Travel back in time with the Orient Express — now at Gardens by the Bay until September!
Clear your weekend plans for a new pop-up attraction in town — Once Upon A Time on The Orient Express! This legendary train will give you a glimpse of what luxury travel was like in the 1900s. A time before most of us were even born.
For the uninitiated, the Orient Express was a trans-European passenger train that began in 1883. It quickly became a symbol of luxury travel, at a time when travelling was arduous and supposedly dangerous.
The train was iconic that it inspired literary works like Agatha Christie’s crime novel, Murder on the Orient Express. It also appeared in popular films, such as the 2004 adaptation of Around the World in 80 Days, starring Jackie Chan.
A private room on the train carriage.
If that’s not cool enough, we’re also the first country to see the Orient Express outside of France! (The previous exhibition was in Paris, 2014, FYI.) Thereafter, it’ll move to China, Egypt, and Venice.
The attraction takes about 45 minutes to complete, and is great for history buffs, curious travellers and families. Here’s what you can expect:
Exhibition of National Treasures and Artefacts
The original, historic locomotive sits outside the “train station”.
The stars of the exhibitions are a 158-year-old locomotive, and two original 1930 train carriages, classified as France’s National Treasures. They’re all shipped from France, and masterfully restored to their former glory.
Your journey starts with boarding the carriages. Stroll down the aisle and check out the nuggets of info on each table. The set-ups offer a glimpse into the lives of passengers who once rode on the Orient Express — from aristocrats to wealthy explorers.
Don’t be surprised to see ashtrays in the carriage. Smoking was allowed back then!
A replica of Graham Greene‘s typewriter.
The “stuff” you see on the tables are actually props. However, the carriage’s furniture, wooden panelling, and rich decor are all real. This includes the carpet — something you can tell from its musty smell!
After “alighting” the train, make your way through the exhibit to see 300 historical artefacts. These range from original conductor uniforms, to Louis Vuitton luggage and travel guidebooks.
My favourite artefacts were the classic posters. The colourful illustrations spark lots of wanderlust around the destinations the Orient Express travelled to. It’s pretty impressive, especially in a time when Photoshop, drones and DSLRs weren’t around!
The exhibit also has many interactive displays. You can see the routes that different Orient Express trains took across Europe, or watch documentaries and newsreels of the train’s vibrant history.
Unfortunately, the Orient Express ceased operations in 2009 due to planes and high-speed trains. Still, it’s amazing to see how people, places, and travel looked like in the past — a monstrous difference from now!
Before you leave, take a good look at the train’s exterior. Compared to the simple design of our MRT, the Orient Express is beautiful and full of old-world charm.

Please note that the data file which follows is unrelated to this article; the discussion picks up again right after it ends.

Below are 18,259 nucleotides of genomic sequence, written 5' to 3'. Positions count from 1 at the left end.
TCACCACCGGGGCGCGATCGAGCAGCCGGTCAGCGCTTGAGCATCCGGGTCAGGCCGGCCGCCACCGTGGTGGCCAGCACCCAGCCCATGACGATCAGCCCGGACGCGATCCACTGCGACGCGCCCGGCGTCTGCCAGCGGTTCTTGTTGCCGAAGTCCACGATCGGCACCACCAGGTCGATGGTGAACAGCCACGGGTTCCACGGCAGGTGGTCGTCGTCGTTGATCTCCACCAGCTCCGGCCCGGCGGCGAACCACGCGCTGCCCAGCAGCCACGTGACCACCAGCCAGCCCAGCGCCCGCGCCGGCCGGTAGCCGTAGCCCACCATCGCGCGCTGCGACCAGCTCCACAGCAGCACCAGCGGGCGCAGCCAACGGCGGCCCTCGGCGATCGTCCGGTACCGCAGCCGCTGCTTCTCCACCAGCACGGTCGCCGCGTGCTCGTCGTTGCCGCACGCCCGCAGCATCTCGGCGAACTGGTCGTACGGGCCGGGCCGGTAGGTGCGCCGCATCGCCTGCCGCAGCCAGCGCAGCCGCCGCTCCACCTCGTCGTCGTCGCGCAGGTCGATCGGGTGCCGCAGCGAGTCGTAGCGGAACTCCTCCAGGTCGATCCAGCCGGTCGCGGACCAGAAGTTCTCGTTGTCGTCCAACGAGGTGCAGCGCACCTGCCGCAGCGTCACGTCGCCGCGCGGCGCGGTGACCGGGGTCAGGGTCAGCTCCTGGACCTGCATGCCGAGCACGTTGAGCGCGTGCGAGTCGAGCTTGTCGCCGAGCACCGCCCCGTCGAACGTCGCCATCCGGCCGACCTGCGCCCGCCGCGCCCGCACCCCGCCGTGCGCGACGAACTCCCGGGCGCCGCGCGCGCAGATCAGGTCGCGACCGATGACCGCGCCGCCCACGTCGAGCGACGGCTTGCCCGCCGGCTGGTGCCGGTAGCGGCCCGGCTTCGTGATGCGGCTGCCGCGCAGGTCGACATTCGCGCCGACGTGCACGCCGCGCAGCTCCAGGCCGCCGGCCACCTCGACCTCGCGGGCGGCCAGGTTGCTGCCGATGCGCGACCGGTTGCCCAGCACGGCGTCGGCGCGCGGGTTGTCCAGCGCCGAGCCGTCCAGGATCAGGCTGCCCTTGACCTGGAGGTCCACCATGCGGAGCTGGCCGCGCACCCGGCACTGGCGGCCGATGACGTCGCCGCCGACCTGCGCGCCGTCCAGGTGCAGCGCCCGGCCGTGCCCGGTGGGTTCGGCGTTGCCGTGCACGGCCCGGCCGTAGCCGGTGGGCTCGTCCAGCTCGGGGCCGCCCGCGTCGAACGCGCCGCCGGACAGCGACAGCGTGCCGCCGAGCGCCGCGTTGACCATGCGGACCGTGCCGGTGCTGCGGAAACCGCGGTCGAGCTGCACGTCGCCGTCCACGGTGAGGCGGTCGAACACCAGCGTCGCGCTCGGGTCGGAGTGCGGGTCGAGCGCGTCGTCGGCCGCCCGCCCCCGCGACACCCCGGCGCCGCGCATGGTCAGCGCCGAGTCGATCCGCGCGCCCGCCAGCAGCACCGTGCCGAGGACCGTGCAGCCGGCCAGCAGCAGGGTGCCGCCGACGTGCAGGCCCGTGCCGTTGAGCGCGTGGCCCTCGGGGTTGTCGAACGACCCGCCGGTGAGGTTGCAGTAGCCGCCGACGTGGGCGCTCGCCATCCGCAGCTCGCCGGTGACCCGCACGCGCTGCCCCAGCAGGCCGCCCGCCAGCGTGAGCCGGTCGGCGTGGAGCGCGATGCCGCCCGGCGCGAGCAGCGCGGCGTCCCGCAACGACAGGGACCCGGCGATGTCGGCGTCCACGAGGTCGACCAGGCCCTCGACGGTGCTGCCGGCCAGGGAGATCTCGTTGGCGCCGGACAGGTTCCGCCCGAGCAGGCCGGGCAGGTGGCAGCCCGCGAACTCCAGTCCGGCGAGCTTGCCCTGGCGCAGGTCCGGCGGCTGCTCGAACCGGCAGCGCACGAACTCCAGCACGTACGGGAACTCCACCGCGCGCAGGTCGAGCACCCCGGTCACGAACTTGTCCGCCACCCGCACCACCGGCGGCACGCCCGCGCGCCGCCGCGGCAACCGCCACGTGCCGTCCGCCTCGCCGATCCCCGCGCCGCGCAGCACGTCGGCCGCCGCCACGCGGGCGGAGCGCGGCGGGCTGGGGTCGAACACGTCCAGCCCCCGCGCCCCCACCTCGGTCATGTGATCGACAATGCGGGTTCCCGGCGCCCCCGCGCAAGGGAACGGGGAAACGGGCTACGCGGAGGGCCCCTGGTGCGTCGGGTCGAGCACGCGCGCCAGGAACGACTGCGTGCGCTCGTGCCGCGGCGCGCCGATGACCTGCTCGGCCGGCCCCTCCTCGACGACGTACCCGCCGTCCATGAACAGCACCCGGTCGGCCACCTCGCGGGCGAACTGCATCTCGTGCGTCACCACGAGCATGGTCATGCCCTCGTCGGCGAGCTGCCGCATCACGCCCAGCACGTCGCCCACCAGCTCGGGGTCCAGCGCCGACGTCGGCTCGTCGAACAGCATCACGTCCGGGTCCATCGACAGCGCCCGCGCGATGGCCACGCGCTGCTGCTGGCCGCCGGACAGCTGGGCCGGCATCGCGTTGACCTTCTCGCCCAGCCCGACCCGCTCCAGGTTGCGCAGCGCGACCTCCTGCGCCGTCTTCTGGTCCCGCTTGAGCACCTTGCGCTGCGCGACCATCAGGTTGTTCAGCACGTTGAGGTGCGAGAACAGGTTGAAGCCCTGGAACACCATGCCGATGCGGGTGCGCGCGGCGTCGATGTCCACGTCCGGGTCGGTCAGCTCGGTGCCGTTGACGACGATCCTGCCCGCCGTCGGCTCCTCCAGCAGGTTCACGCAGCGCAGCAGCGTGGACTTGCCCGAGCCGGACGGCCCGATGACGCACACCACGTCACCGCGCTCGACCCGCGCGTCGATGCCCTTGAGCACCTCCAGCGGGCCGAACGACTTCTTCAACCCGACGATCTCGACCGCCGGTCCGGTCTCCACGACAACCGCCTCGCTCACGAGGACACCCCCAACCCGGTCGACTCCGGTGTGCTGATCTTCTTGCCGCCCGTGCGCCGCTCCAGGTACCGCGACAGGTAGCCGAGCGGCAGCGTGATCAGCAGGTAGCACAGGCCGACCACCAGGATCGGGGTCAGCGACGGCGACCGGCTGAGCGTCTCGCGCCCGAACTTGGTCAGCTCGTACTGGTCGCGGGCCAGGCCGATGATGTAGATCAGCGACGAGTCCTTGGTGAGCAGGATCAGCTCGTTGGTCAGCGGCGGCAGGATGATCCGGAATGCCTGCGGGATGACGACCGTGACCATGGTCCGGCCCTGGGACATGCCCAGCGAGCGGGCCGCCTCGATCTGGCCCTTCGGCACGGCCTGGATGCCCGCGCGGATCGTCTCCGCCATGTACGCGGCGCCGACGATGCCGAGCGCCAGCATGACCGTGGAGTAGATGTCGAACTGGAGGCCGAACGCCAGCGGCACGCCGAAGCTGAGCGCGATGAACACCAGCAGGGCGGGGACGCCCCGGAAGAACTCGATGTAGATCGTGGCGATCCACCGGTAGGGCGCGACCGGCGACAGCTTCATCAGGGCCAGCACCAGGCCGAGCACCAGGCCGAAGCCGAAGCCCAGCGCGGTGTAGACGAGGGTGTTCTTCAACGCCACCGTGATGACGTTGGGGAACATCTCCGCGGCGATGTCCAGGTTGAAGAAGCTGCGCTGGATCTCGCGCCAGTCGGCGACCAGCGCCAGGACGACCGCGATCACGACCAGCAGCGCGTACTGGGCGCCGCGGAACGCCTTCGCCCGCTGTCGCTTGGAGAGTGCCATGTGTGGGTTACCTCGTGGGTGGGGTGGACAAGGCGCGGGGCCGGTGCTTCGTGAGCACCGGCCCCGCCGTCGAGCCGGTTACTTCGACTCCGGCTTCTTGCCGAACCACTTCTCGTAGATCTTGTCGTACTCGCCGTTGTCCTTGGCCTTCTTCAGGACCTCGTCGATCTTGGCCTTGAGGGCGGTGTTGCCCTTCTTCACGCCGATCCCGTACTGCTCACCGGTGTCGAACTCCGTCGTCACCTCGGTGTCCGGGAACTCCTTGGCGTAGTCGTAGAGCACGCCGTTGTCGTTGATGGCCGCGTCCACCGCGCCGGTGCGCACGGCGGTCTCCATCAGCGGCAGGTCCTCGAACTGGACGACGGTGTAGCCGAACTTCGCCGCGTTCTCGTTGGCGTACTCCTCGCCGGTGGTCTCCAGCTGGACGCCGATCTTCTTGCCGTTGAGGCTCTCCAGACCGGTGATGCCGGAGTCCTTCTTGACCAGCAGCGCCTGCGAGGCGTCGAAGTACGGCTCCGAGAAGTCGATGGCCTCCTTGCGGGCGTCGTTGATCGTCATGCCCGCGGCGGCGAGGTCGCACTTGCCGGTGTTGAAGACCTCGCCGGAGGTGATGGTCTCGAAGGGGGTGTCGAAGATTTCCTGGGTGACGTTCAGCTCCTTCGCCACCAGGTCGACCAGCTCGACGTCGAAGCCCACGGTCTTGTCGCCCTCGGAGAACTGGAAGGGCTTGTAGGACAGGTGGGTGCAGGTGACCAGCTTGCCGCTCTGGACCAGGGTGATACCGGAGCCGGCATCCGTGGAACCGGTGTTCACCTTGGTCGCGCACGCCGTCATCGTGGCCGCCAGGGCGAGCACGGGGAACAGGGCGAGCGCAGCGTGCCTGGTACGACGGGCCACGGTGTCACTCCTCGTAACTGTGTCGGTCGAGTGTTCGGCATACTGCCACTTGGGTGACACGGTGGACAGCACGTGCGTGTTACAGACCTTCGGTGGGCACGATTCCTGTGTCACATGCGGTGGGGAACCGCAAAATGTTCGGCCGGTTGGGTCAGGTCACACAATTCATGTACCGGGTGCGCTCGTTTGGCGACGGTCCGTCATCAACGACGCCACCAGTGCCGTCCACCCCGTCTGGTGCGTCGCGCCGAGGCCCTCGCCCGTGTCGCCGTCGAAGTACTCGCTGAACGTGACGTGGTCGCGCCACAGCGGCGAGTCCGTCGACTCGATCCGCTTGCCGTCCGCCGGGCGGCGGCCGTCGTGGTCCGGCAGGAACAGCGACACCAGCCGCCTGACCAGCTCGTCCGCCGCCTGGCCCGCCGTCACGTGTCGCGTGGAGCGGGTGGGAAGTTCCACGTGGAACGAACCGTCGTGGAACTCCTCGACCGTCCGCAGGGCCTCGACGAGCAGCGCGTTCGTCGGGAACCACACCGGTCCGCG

The exhibition also features special experiences that’ll immerse you in the world of luxury travel in a bygone era. You’ll have to pay extra, but they’re worthwhile if you’re game for something new.
If you’ve always wanted to dine in a romantic train carriage — here’s your chance!
Enjoy a unique dining experience at the Orient Express pop-up restaurant. It’s located in a 1925 replica of an Anatolia restaurant carriage. It’s also helmed by Yannick Alléno, a Michelin-starred French chef.
Expect a specially crafted menu that reflects the lavish meals of that era. These include slow-cooked cod, grade five wagyu, and light milk & rosebud mousse. Dishes may change over time, but you’re definitely in for a gastronomic adventure.
The restaurant is open for lunch, dinner, high tea, and Sunday brunch. Prices start from ~S$78. Reservations are required as seating capacity is limited to 24 diners. Make your bookings here.
For a lighter fare, visit the Orient Express Road Café. It offers unique coffee blends, originating from countries the luxury train travelled through. You can also chow down on a range of dishes prepared by Alléno’s team, such as sandwiches and pastries.
A cuppa costs ~S$5, while mains range from ~S$7 – ~S$14. Reservations aren’t required, and you can take away your order if you wish.
Escape Room (available from 2021)
Photo credit: @aceventuressingapore via Instagram
To the avid fans of Murder on the Orient Express, keep your eyes peeled for this one! The exhibition will host an escape room experience from 2021. You’ll roleplay as detective Hercule Poirot, and have to suss out who’s the killer onboard!
Explore the Past with the Orient Express
Since COVID-19 hit, we’ve managed to satisfy our love for travel with dining on an A380, sail-cations, and Cruises to Nowhere. Lucky for us, we can now imagine travelling via rail too!
Once Upon A Time on The Orient Express runs from now till Sep 2021, at the West Lawn of Gardens by the Bay.
Entrance fee: S$25/pax or $88 for family bundle (two adults & two kids aged 3 – 12)
Opening hours: 10AM – 9PM, closes 7PM on Wed – Thu, and 10PM on Sat
How to get there: From Bayfront MRT, take Exit B and walk along the underground linkway. Once you leave the station, walk straight until you see the exhibition on your left
Psst, when you’re done with your visit, check out Garden by the Bay’s conservatories, or the new Time Capsule at the Singapore Flyer! You can use your SingapoRediscovers Vouchers for these attractions — perfect for a full day of exploration.
What are you looking forward to for the Orient Express exhibition? Tell us in the comments!
Amazing train. It’s just like I’m traveling during ’80s. Classic!